Sunday night, heavy rain in the Northeast caused at least one death, so the government issued a rare flash flood warning for much of New York City.
The warning was given for Manhattan, Queens, and the Bronx. New York City’s Emergency Management told people in basements to move to higher ground in messages posted on social media in more than one language.
New York Governor Kathy Hochul announced a state of emergency for Orange County, which is 60 miles north of New York City. According to County Executive Steven Neuhaus, a woman in her 30s was swept away by fast-moving water as she and her dog tried to get to higher ground.
We didn’t know who the woman was.
Neuhaus said that the Village of Highland Falls, where the woman died, Fort Montgomery, and West Point were the hardest hit places. He said that there have been many reports of damage to property and people being stuck in cars.
On the western side of the Hudson River, the Town of Cornwall has declared a state of emergency and said in a statement that only emergency cars will be allowed to move around.
Hochul’s office said in a statement that 13,000 people in the state were without power. Many of them were in the Hudson Valley, which includes Orange County.
The tweet below verifies the news:
A summer storm was moving slowly over the Northeast, from Washington, D.C., to New England, prompting concerns for low-lying areas. https://t.co/lrlF7xLfif
— NBC News (@NBCNews) July 10, 2023
Kristen Dyroff O’Dell, who lives in Fort Montgomery, said she is outside the town and can’t get in or out to see her husband and three young boys. She said that to get entry back, the National Guard was needed.
She said, “Right now, our town is completely cut off from the rest of the world because of mudslides, sinkholes, roads that have been washed away, flooding, crumbling brick walls, and more.” “Right now, I’m in Monroe at a friend’s house, away from my kids. I spent five hours trying different ways to get to Fort Montgomery. Every path was blocked.”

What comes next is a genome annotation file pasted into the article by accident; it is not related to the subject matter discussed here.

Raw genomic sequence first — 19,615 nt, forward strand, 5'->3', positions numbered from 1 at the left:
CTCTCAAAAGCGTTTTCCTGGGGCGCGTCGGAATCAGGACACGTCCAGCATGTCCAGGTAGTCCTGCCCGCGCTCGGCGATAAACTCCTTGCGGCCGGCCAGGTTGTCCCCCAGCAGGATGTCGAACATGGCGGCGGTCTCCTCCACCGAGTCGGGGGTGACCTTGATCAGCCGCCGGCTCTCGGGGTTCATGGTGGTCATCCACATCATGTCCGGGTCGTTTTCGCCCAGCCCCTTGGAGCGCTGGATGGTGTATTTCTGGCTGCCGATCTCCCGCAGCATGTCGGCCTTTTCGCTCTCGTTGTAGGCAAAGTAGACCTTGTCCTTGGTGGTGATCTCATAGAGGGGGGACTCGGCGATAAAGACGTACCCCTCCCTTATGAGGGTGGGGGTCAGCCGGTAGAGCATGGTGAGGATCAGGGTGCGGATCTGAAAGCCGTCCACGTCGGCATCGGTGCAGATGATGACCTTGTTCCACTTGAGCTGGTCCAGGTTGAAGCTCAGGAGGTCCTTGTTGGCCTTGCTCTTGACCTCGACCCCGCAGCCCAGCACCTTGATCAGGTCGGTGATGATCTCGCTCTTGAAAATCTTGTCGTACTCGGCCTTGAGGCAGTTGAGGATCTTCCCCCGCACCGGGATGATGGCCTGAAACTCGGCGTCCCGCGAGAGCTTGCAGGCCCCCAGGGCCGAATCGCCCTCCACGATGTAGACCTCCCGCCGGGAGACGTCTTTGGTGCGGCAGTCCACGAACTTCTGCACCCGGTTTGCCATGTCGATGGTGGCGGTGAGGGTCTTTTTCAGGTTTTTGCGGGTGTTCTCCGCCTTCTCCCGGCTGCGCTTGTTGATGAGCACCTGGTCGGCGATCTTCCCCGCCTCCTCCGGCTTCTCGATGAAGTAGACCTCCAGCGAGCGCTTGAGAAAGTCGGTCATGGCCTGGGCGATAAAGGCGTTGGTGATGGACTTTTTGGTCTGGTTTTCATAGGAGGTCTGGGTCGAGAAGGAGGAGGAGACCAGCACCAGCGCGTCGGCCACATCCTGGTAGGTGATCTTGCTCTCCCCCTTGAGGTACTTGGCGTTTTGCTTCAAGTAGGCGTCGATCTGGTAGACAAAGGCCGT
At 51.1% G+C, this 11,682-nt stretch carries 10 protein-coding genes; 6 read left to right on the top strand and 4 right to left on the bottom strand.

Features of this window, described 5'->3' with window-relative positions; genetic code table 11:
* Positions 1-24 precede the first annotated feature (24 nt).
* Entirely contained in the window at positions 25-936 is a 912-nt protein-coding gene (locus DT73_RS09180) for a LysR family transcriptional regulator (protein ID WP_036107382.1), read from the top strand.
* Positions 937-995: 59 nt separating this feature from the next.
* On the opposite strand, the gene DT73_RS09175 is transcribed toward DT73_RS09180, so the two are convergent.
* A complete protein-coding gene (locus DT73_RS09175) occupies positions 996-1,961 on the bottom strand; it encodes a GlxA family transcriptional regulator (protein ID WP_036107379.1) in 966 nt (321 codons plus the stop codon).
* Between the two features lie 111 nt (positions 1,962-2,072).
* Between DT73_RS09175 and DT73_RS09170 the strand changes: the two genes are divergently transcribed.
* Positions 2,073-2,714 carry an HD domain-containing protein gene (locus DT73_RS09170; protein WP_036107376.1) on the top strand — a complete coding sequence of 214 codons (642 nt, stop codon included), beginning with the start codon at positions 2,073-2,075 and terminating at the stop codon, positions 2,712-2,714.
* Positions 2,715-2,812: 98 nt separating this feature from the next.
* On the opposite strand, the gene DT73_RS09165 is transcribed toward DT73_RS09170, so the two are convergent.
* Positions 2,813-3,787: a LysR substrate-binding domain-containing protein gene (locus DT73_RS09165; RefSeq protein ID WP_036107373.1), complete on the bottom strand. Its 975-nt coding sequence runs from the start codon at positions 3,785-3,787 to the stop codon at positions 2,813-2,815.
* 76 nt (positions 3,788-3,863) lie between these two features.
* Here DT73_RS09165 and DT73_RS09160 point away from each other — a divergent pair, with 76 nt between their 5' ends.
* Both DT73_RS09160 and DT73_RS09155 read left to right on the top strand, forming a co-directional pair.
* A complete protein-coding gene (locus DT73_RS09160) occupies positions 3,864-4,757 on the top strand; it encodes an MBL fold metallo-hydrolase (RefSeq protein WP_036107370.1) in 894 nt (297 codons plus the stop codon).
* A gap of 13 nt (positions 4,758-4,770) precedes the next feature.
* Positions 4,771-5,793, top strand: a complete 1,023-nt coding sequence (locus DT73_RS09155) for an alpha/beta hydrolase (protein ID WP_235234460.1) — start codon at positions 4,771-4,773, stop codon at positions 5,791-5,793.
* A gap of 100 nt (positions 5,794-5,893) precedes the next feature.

In other places, drone film from Quakertown, Pennsylvania, shows that people were rescued from the water when it flooded. Reading, Pennsylvania, was also hit by flooding.
The National Weather Service office for Washington, D.C., and Baltimore said Sunday evening that the storm was almost over in their areas, but the office for Philadelphia warned that there could be lightning and waterspouts along the New Jersey coast.
Most flights in the Northeast were going to be late. New York’s La Guardia Airport said that bad weather has stopped some flights. There were a lot of flight delays and cancellations at Boston Logan International Airport.
Airport officials told people to call their airline to find out the situation of their flight.
Amtrak said late Sunday night that there would be no more trains between New York City and Albany because of the weather.
In a prediction discussion, the weather service said that the heavy rain was caused by a strong summer cold front colliding with an unusual plume of tropical moisture.
It said that there was a chance of floods in Pennsylvania and New York on Sunday night and that this risk would move to New England on Monday.
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